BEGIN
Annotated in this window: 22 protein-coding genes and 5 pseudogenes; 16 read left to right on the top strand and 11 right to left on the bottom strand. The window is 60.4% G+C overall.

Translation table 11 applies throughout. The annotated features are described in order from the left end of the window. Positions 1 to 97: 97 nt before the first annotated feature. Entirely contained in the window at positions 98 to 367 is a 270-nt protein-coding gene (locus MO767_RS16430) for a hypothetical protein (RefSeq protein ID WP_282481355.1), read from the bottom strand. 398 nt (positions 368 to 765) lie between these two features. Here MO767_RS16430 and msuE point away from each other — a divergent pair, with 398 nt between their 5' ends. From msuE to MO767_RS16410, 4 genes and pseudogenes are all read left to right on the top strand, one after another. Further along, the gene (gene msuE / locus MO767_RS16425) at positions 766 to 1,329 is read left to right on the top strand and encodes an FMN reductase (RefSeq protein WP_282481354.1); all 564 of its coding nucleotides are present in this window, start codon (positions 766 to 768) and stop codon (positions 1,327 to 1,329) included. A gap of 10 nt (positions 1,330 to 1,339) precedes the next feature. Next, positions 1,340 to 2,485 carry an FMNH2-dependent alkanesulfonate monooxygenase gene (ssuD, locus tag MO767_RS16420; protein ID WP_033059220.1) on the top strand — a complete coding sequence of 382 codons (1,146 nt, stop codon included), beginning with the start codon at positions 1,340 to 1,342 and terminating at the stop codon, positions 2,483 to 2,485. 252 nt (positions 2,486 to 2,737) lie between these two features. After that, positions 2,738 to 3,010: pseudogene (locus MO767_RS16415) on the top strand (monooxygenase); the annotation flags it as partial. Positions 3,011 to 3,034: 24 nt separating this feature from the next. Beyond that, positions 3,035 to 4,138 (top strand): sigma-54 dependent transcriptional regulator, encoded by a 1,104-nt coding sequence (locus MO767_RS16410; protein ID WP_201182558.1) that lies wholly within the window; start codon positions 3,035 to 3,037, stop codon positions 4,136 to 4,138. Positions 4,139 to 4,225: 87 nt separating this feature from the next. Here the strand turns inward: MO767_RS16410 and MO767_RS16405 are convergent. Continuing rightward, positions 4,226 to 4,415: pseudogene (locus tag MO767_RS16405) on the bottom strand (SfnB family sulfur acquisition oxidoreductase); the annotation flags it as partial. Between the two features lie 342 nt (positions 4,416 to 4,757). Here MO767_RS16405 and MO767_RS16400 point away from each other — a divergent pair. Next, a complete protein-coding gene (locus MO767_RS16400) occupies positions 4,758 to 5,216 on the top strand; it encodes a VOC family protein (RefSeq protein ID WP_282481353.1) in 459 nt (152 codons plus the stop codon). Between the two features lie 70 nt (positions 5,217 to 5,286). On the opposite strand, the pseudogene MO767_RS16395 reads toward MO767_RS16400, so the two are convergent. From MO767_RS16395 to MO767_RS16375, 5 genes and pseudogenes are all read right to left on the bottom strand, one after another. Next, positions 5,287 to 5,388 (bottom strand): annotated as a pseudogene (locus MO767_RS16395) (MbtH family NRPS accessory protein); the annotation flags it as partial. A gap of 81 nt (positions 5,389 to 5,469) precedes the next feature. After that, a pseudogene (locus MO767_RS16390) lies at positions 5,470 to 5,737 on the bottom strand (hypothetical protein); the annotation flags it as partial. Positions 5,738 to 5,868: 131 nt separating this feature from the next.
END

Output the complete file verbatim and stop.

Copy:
Annotated in this window: 22 protein-coding genes and 5 pseudogenes; 16 read left to right on the top strand and 11 right to left on the bottom strand. The window is 60.4% G+C overall.

Translation table 11 applies throughout. The annotated features are described in order from the left end of the window. Positions 1 to 97: 97 nt before the first annotated feature. Entirely contained in the window at positions 98 to 367 is a 270-nt protein-coding gene (locus MO767_RS16430) for a hypothetical protein (RefSeq protein ID WP_282481355.1), read from the bottom strand. 398 nt (positions 368 to 765) lie between these two features. Here MO767_RS16430 and msuE point away from each other — a divergent pair, with 398 nt between their 5' ends. From msuE to MO767_RS16410, 4 genes and pseudogenes are all read left to right on the top strand, one after another. Further along, the gene (gene msuE / locus MO767_RS16425) at positions 766 to 1,329 is read left to right on the top strand and encodes an FMN reductase (RefSeq protein WP_282481354.1); all 564 of its coding nucleotides are present in this window, start codon (positions 766 to 768) and stop codon (positions 1,327 to 1,329) included. A gap of 10 nt (positions 1,330 to 1,339) precedes the next feature. Next, positions 1,340 to 2,485 carry an FMNH2-dependent alkanesulfonate monooxygenase gene (ssuD, locus tag MO767_RS16420; protein ID WP_033059220.1) on the top strand — a complete coding sequence of 382 codons (1,146 nt, stop codon included), beginning with the start codon at positions 1,340 to 1,342 and terminating at the stop codon, positions 2,483 to 2,485. 252 nt (positions 2,486 to 2,737) lie between these two features. After that, positions 2,738 to 3,010: pseudogene (locus MO767_RS16415) on the top strand (monooxygenase); the annotation flags it as partial. Positions 3,011 to 3,034: 24 nt separating this feature from the next. Beyond that, positions 3,035 to 4,138 (top strand): sigma-54 dependent transcriptional regulator, encoded by a 1,104-nt coding sequence (locus MO767_RS16410; protein ID WP_201182558.1) that lies wholly within the window; start codon positions 3,035 to 3,037, stop codon positions 4,136 to 4,138. Positions 4,139 to 4,225: 87 nt separating this feature from the next. Here the strand turns inward: MO767_RS16410 and MO767_RS16405 are convergent. Continuing rightward, positions 4,226 to 4,415: pseudogene (locus tag MO767_RS16405) on the bottom strand (SfnB family sulfur acquisition oxidoreductase); the annotation flags it as partial. Between the two features lie 342 nt (positions 4,416 to 4,757). Here MO767_RS16405 and MO767_RS16400 point away from each other — a divergent pair. Next, a complete protein-coding gene (locus MO767_RS16400) occupies positions 4,758 to 5,216 on the top strand; it encodes a VOC family protein (RefSeq protein ID WP_282481353.1) in 459 nt (152 codons plus the stop codon). Between the two features lie 70 nt (positions 5,217 to 5,286). On the opposite strand, the pseudogene MO767_RS16395 reads toward MO767_RS16400, so the two are convergent. From MO767_RS16395 to MO767_RS16375, 5 genes and pseudogenes are all read right to left on the bottom strand, one after another. Next, positions 5,287 to 5,388 (bottom strand): annotated as a pseudogene (locus MO767_RS16395) (MbtH family NRPS accessory protein); the annotation flags it as partial. A gap of 81 nt (positions 5,389 to 5,469) precedes the next feature. After that, a pseudogene (locus MO767_RS16390) lies at positions 5,470 to 5,737 on the bottom strand (hypothetical protein); the annotation flags it as partial. Positions 5,738 to 5,868: 131 nt separating this feature from the next.